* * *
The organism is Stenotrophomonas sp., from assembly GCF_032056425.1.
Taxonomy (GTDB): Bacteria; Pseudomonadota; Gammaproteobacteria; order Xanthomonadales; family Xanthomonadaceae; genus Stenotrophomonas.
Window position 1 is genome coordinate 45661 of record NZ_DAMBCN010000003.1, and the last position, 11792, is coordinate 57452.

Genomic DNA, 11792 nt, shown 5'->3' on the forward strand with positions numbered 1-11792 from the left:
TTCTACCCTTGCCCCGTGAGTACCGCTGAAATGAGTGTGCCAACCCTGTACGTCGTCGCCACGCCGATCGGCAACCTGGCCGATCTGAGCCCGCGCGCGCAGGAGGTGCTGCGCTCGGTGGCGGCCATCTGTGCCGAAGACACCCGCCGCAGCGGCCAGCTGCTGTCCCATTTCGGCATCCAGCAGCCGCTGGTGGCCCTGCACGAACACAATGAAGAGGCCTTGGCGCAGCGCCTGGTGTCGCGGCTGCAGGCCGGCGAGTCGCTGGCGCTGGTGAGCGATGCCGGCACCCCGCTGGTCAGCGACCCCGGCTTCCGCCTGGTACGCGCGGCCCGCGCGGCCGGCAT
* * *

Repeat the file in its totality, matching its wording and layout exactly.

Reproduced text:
The organism is Stenotrophomonas sp., from assembly GCF_032056425.1.
Taxonomy (GTDB): Bacteria; Pseudomonadota; Gammaproteobacteria; order Xanthomonadales; family Xanthomonadaceae; genus Stenotrophomonas.
Window position 1 is genome coordinate 45661 of record NZ_DAMBCN010000003.1, and the last position, 11792, is coordinate 57452.

Genomic DNA, 11792 nt, shown 5'->3' on the forward strand with positions numbered 1-11792 from the left:
TTCTACCCTTGCCCCGTGAGTACCGCTGAAATGAGTGTGCCAACCCTGTACGTCGTCGCCACGCCGATCGGCAACCTGGCCGATCTGAGCCCGCGCGCGCAGGAGGTGCTGCGCTCGGTGGCGGCCATCTGTGCCGAAGACACCCGCCGCAGCGGCCAGCTGCTGTCCCATTTCGGCATCCAGCAGCCGCTGGTGGCCCTGCACGAACACAATGAAGAGGCCTTGGCGCAGCGCCTGGTGTCGCGGCTGCAGGCCGGCGAGTCGCTGGCGCTGGTGAGCGATGCCGGCACCCCGCTGGTCAGCGACCCCGGCTTCCGCCTGGTACGCGCGGCCCGCGCGGCCGGCAT